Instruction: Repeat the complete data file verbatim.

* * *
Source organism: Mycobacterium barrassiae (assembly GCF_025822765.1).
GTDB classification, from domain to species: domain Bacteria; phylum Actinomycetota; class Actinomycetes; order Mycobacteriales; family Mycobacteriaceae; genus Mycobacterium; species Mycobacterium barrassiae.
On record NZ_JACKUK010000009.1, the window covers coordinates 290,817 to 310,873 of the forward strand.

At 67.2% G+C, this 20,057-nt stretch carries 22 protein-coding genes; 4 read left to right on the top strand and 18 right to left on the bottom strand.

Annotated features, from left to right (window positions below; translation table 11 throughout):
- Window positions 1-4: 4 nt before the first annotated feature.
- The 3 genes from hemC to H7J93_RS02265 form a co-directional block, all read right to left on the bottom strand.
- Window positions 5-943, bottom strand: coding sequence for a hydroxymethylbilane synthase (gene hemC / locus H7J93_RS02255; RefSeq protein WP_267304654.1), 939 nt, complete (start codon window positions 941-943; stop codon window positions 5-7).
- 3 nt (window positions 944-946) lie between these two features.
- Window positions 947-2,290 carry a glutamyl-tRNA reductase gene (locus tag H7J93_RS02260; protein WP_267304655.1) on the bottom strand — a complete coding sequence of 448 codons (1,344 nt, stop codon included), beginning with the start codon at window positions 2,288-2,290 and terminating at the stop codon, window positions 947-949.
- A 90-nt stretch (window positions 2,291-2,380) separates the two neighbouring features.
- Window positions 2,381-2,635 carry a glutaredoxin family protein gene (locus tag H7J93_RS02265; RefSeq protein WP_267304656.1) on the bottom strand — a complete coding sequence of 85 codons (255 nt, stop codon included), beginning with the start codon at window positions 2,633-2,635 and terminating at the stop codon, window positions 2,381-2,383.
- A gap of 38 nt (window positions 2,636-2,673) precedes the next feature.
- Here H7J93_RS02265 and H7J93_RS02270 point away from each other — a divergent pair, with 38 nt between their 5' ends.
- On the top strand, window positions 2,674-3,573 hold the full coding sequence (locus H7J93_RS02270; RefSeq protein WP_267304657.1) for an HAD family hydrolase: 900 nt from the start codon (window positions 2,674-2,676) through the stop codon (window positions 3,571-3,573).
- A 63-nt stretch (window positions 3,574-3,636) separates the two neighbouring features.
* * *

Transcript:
Source organism: Mycobacterium barrassiae (assembly GCF_025822765.1).
GTDB classification, from domain to species: domain Bacteria; phylum Actinomycetota; class Actinomycetes; order Mycobacteriales; family Mycobacteriaceae; genus Mycobacterium; species Mycobacterium barrassiae.
On record NZ_JACKUK010000009.1, the window covers coordinates 290,817 to 310,873 of the forward strand.

At 67.2% G+C, this 20,057-nt stretch carries 22 protein-coding genes; 4 read left to right on the top strand and 18 right to left on the bottom strand.

Annotated features, from left to right (window positions below; translation table 11 throughout):
- Window positions 1-4: 4 nt before the first annotated feature.
- The 3 genes from hemC to H7J93_RS02265 form a co-directional block, all read right to left on the bottom strand.
- Window positions 5-943, bottom strand: coding sequence for a hydroxymethylbilane synthase (gene hemC / locus H7J93_RS02255; RefSeq protein WP_267304654.1), 939 nt, complete (start codon window positions 941-943; stop codon window positions 5-7).
- 3 nt (window positions 944-946) lie between these two features.
- Window positions 947-2,290 carry a glutamyl-tRNA reductase gene (locus tag H7J93_RS02260; protein WP_267304655.1) on the bottom strand — a complete coding sequence of 448 codons (1,344 nt, stop codon included), beginning with the start codon at window positions 2,288-2,290 and terminating at the stop codon, window positions 947-949.
- A 90-nt stretch (window positions 2,291-2,380) separates the two neighbouring features.
- Window positions 2,381-2,635 carry a glutaredoxin family protein gene (locus tag H7J93_RS02265; RefSeq protein WP_267304656.1) on the bottom strand — a complete coding sequence of 85 codons (255 nt, stop codon included), beginning with the start codon at window positions 2,633-2,635 and terminating at the stop codon, window positions 2,381-2,383.
- A gap of 38 nt (window positions 2,636-2,673) precedes the next feature.
- Here H7J93_RS02265 and H7J93_RS02270 point away from each other — a divergent pair, with 38 nt between their 5' ends.
- On the top strand, window positions 2,674-3,573 hold the full coding sequence (locus H7J93_RS02270; RefSeq protein WP_267304657.1) for an HAD family hydrolase: 900 nt from the start codon (window positions 2,674-2,676) through the stop codon (window positions 3,571-3,573).
- A 63-nt stretch (window positions 3,574-3,636) separates the two neighbouring features.